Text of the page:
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Retraction Watch

Tracking retractions as a window into the scientific process

University clears leading dermatology lab head of misconduct as authors issue two corrections

with 8 comments

Michael Hertl, a leading dermatology researcher at Philipps-University Marburg, has been cleared of any wrongdoing in a case that spawned a retraction last year and two just-published retractions.

Felicitas Riedel, a legal officer for the university, tells Retraction Watch that the

…Committee for Scientific Misconduct of the Philipps-University Marburg closed the matter and submitted its results to the President of the University who in the meantime after examination consented with it.

The findings?

Prof. Dr. Michael Hertl is officially and completely exculpated. Based on an accurate fact-finding lasting for months the Committee adjudicated that Mr. Hertl neither committed any Scientific Misconduct himself nor overlooked such in his department by negligence. The latter means: if committed by a member of his group, Mr. Hertl could not foresee, recognize or prevent it.  Please note that my permit to disclose personal data does not cover anyone but Mr. Hertl. Information on any other person involved cannot be given. Mr. Hertl was also completely exonerated within the framework of a disciplinary complaint from any accusation of breach of official duty.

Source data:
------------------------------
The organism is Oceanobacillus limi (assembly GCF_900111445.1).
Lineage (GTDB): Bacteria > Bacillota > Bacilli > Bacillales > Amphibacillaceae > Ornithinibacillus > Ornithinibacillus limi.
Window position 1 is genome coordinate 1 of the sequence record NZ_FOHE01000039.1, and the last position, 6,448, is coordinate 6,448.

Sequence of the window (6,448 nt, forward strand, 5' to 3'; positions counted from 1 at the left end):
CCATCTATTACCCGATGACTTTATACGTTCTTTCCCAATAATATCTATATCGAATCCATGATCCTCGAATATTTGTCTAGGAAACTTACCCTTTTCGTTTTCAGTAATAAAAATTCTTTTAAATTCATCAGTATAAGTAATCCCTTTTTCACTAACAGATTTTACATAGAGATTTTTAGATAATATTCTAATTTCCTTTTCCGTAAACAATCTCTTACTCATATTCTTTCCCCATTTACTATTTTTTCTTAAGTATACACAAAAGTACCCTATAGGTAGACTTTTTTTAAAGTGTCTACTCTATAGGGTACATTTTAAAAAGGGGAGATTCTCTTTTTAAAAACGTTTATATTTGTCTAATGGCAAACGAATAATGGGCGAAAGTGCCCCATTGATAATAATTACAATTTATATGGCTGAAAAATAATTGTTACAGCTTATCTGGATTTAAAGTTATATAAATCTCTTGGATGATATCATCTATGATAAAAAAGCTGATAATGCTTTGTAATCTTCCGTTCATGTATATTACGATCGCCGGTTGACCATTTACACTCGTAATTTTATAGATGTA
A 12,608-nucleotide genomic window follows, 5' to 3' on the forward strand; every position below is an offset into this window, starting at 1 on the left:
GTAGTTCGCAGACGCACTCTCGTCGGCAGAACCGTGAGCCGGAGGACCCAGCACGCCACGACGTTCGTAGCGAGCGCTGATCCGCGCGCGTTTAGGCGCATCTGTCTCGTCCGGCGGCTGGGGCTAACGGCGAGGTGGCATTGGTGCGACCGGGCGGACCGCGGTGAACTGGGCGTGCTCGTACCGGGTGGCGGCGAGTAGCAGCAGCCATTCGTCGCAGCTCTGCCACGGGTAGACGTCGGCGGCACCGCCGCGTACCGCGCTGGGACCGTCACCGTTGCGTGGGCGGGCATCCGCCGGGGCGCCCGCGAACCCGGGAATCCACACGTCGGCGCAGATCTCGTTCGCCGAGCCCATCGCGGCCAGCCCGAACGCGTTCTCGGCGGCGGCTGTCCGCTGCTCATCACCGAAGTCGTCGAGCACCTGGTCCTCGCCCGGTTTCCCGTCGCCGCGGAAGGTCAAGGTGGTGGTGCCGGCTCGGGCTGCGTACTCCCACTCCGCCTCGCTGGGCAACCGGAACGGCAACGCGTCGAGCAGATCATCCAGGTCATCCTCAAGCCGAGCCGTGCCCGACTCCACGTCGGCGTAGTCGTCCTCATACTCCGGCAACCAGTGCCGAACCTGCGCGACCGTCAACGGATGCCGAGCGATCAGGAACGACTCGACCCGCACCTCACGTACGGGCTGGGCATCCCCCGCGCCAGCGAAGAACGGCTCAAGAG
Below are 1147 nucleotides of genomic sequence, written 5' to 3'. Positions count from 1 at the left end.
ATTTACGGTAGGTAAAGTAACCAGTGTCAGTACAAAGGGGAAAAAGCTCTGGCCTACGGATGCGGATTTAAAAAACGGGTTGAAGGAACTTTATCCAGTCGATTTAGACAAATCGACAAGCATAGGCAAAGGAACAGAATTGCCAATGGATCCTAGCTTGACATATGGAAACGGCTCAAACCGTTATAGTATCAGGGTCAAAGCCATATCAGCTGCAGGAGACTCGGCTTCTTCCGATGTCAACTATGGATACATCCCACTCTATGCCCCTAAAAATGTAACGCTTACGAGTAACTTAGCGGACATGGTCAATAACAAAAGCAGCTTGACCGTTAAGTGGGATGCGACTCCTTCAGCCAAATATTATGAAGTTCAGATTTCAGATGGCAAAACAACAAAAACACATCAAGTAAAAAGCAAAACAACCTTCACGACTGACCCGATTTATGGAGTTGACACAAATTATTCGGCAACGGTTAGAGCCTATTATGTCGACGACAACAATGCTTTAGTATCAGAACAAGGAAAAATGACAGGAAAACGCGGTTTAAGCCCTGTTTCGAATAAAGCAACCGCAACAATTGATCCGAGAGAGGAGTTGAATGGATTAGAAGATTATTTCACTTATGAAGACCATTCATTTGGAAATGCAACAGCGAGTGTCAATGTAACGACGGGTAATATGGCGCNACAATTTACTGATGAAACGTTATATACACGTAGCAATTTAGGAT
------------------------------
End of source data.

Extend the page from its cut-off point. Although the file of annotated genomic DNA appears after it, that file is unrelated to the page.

The findings, of course, leave open the possibility that someone in Hertl’s lab may have committed misconduct.

Both new corrections appear in the Journal of Immunology. Here’s one:

Veldman, C., A. Höhne, D. Dieckmann, G. Schuler, and M. Hertl. 2004. Type I regulatory T cells specific for desmoglein 3 are more frequently detected in healthy individuals than in patients with pemphigus vulgaris. J. Immunol. 172: 6468–6475.

Fig. 2 of this article shows identical FACS images for the mIgG1 isotype control for CD25, CCR4, and TGF-β (all mouse IgG1-PE) as well as HLA-DR, CD45RO (both mouse IgG2a-PE), and CCR7 (rat IgG2a-PE), which is due to the use of inappropriate isotype controls by the first author of the study. Because we cannot rule out that observed differences in the expression patterns of HLA-DR, CD45RO, and CCR7 may be less significant when compared to the appropriate Ab isotype controls, these data have now been omitted in the revised Fig. 2, below. In addition, we have inserted an FACS image for CTLA-4 expression of the Th2 cells from the same original experiment. CTLA-4 expression was detected by a Cytochrome-labeled Ab (clone BNI3.1). The major observation of Fig. 2 that desmoglein 3-reactive Tr1 cells, but not Th2 cells, express glucocorticoid-induced TNFR and TGF-β is not affected by this revision. In Figs. 3, 4, and 5, proliferative T cell responses are expressed as mean cpm [3H]TdR ± SD. The authors apologize to the scientific community for any inconvenience these errors may have caused.